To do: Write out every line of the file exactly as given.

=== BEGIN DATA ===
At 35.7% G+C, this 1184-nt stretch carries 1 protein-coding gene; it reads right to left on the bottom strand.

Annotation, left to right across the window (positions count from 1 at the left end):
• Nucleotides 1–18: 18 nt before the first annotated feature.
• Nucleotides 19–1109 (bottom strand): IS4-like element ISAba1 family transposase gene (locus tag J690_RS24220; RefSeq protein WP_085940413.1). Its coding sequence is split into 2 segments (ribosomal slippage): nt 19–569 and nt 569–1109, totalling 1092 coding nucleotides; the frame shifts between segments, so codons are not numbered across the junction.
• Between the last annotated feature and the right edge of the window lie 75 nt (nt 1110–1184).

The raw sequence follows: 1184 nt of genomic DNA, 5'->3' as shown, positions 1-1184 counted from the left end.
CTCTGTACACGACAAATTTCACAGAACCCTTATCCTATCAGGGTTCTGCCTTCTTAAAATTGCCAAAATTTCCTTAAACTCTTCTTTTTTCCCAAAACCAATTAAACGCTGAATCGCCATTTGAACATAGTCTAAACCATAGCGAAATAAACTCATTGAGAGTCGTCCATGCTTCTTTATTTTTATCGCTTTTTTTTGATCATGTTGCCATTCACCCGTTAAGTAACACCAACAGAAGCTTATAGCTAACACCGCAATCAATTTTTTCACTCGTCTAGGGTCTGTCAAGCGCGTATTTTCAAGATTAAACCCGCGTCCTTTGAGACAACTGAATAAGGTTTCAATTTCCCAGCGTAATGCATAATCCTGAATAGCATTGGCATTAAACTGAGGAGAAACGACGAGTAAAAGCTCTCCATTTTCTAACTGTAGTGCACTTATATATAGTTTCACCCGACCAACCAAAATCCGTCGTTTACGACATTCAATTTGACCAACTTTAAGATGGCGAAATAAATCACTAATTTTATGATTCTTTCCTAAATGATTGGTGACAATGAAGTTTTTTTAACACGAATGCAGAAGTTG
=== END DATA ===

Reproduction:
At 35.7% G+C, this 1184-nt stretch carries 1 protein-coding gene; it reads right to left on the bottom strand.

Annotation, left to right across the window (positions count from 1 at the left end):
• Nucleotides 1–18: 18 nt before the first annotated feature.
• Nucleotides 19–1109 (bottom strand): IS4-like element ISAba1 family transposase gene (locus tag J690_RS24220; RefSeq protein WP_085940413.1). Its coding sequence is split into 2 segments (ribosomal slippage): nt 19–569 and nt 569–1109, totalling 1092 coding nucleotides; the frame shifts between segments, so codons are not numbered across the junction.
• Between the last annotated feature and the right edge of the window lie 75 nt (nt 1110–1184).

The raw sequence follows: 1184 nt of genomic DNA, 5'->3' as shown, positions 1-1184 counted from the left end.
CTCTGTACACGACAAATTTCACAGAACCCTTATCCTATCAGGGTTCTGCCTTCTTAAAATTGCCAAAATTTCCTTAAACTCTTCTTTTTTCCCAAAACCAATTAAACGCTGAATCGCCATTTGAACATAGTCTAAACCATAGCGAAATAAACTCATTGAGAGTCGTCCATGCTTCTTTATTTTTATCGCTTTTTTTTGATCATGTTGCCATTCACCCGTTAAGTAACACCAACAGAAGCTTATAGCTAACACCGCAATCAATTTTTTCACTCGTCTAGGGTCTGTCAAGCGCGTATTTTCAAGATTAAACCCGCGTCCTTTGAGACAACTGAATAAGGTTTCAATTTCCCAGCGTAATGCATAATCCTGAATAGCATTGGCATTAAACTGAGGAGAAACGACGAGTAAAAGCTCTCCATTTTCTAACTGTAGTGCACTTATATATAGTTTCACCCGACCAACCAAAATCCGTCGTTTACGACATTCAATTTGACCAACTTTAAGATGGCGAAATAAATCACTAATTTTATGATTCTTTCCTAAATGATTGGTGACAATGAAGTTTTTTTAACACGAATGCAGAAGTTG